Congrats, Hall Semifinalists, and Good Luck: You'll Need It This Year
For the 25 ex-NFL players who made the Hall of Fame semi-finals, Saturday was a day to reflect proudly on outstanding careers.
But it may be all the recognition they get until next year.
Do the math.
Of that 25, only five will make the Hall when we vote on Feb. 6. And you really can cut that number to three (THREE!!!) of 23 because two of the inductees will be Jerry Rice and Emmitt Smith, I've been voting since 1993 and every time that kind of nominee has come up -- Walter Payton, Joe Montana, John Elway, Dan Marino, Reggie White -- the "debate" has lasted an average of 43 seconds.
The other two spots go to seniors and the nominees are Dick LeBeau and Floyd Little. They are voted on separately and need 80 percent, like everyone else. LeBeau should get in. I'm not sure about Little -- and I'm on the seniors committee that selected them.
Overall, this class is a pretty good one.
Shannon Sharpe and Cris Carter have been hanging around for a few years now and are getting close. Andre Reed and now Tim Brown further clog the receiver backlog -- I'm coming around on Reed after long talks about him with his bosses in Buffalo: Bill Polian and Marv Levy.
Then there are the guys who were in the finals for the first time last year and made a favorable impression: Dermontti Dawson, John Randle and Cortez Kennedy plus Rickey Jackson and Charles Haley, who I've wanted to talk about for a while. But Jackson and Haley (and Roger Craig, another guy I want to discuss) have about a 50-50 chance of even making it to the finals.
Then there are Paul Tagliabue and Art Modell.
I think Tagliabue should have gone in right after he retired. Others don't. They think that the current labor disagreement is his fault (it isn't), ignore the fact that he became commissioner two years after a strike and managed to keep the peace (along with the late Gene Upshaw) for two decades. Undercurrent: he could be surly to the media, something that's irrelevant to me -- plenty of Hall of Fame players were surly with the media too.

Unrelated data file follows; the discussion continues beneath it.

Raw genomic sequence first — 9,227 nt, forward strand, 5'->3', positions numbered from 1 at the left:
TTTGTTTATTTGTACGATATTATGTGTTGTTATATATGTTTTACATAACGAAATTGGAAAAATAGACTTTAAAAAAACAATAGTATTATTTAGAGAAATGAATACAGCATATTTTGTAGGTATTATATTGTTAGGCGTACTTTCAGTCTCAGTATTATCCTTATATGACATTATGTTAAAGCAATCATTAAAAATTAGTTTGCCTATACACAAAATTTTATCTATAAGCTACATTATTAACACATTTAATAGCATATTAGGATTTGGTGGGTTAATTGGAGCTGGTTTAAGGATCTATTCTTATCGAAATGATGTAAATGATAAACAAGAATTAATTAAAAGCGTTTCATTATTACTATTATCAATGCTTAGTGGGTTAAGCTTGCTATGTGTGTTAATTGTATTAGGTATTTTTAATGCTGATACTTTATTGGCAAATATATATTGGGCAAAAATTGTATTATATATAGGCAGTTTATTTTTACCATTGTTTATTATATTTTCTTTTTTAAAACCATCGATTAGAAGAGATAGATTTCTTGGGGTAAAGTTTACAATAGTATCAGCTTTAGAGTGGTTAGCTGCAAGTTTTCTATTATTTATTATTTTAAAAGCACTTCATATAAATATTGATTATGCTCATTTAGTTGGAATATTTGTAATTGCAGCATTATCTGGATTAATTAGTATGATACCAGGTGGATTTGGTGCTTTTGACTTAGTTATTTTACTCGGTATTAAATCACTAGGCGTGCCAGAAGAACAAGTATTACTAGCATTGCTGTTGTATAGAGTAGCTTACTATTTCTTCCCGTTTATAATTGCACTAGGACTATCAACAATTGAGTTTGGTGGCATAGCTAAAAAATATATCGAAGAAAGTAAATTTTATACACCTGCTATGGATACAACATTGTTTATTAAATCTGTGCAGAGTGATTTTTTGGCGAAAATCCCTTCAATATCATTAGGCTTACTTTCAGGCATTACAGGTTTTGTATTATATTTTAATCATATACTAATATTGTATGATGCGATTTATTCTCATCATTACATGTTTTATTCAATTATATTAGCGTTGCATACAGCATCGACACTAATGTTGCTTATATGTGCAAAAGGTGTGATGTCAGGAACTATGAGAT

But whatever the reason, Tagliabue probably won't get in this year because of the numbers game. Same with Modell, who I've always liked a lot, but probably ruined any chance he had when he moved the Browns from Cleveland to Baltimore. I got shouted at for 15 minutes a while back by a radio talk show host in Baltimore when I told him that on the air. Goes with the territory.
One more note.
Football is a team sport, but Hall of Fame election is for individuals. That's easy for me to say, because I'm an at-large voter -- others represent cities and have to nominate a player from the local team when he's a finalist. But most of us really don't care who someone played for, although if he was on a Super Bowl winner or five (in Haley's case) it helps. And if he played for a loser, it hurts. Although I consider it remarkable that Kennedy was the defensive player of the year in 1992 on a 2-14 Seattle team.
I know fans take it differently.
A lot believe that anyone who was outstanding for their favorite team deserves to be in the Hall. In a lot of cases that's simply not true. There's something we call "the Hall of Very Good.'' It's where they belong. Maybe we should start one -- Denver leads the league in that category and Denver fans have been complaining for years about the lack of Broncos.
One thing to remember: a modern day candidate is eligible for 25 years. So if he doesn't make it this year, he's likely to be back next year. And the year after that. Most guys who make the finals relatively early make it to the Hall eventually. It just takes patience.
In the next two-plus months, we'll hear from a lot of you about players, some of whom aren't even on the list. Most of those notes and e-mails are polite and I, for one, am happy to listen.
After Emmitt, Jerry and three others make it, we'll hear again.
Those are not so polite.